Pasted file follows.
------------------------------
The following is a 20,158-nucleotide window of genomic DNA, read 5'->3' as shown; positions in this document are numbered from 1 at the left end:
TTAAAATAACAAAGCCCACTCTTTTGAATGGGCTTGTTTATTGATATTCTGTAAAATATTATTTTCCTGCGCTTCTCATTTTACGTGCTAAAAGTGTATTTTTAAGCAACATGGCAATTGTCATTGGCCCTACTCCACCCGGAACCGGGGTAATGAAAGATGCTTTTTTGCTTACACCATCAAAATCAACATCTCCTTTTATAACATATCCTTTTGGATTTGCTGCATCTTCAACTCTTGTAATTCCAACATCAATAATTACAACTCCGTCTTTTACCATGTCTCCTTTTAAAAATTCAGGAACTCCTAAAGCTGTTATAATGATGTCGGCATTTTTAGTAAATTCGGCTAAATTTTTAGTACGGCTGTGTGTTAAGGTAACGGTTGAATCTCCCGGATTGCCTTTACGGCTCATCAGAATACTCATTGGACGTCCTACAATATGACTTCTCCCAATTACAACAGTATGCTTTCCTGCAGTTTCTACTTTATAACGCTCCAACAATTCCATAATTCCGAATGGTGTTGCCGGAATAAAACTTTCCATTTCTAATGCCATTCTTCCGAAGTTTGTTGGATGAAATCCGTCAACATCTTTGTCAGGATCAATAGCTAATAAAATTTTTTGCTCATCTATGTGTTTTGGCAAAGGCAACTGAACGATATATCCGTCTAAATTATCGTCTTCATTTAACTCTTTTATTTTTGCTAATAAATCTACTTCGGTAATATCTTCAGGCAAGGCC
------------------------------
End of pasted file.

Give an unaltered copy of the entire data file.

The following is a 20,158-nucleotide window of genomic DNA, read 5'->3' as shown; positions in this document are numbered from 1 at the left end:
TTAAAATAACAAAGCCCACTCTTTTGAATGGGCTTGTTTATTGATATTCTGTAAAATATTATTTTCCTGCGCTTCTCATTTTACGTGCTAAAAGTGTATTTTTAAGCAACATGGCAATTGTCATTGGCCCTACTCCACCCGGAACCGGGGTAATGAAAGATGCTTTTTTGCTTACACCATCAAAATCAACATCTCCTTTTATAACATATCCTTTTGGATTTGCTGCATCTTCAACTCTTGTAATTCCAACATCAATAATTACAACTCCGTCTTTTACCATGTCTCCTTTTAAAAATTCAGGAACTCCTAAAGCTGTTATAATGATGTCGGCATTTTTAGTAAATTCGGCTAAATTTTTAGTACGGCTGTGTGTTAAGGTAACGGTTGAATCTCCCGGATTGCCTTTACGGCTCATCAGAATACTCATTGGACGTCCTACAATATGACTTCTCCCAATTACAACAGTATGCTTTCCTGCAGTTTCTACTTTATAACGCTCCAACAATTCCATAATTCCGAATGGTGTTGCCGGAATAAAACTTTCCATTTCTAATGCCATTCTTCCGAAGTTTGTTGGATGAAATCCGTCAACATCTTTGTCAGGATCAATAGCTAATAAAATTTTTTGCTCATCTATGTGTTTTGGCAAAGGCAACTGAACGATATATCCGTCTAAATTATCGTCTTCATTTAACTCTTTTATTTTTGCTAATAAATCTACTTCGGTAATATCTTCAGGCAAGGCC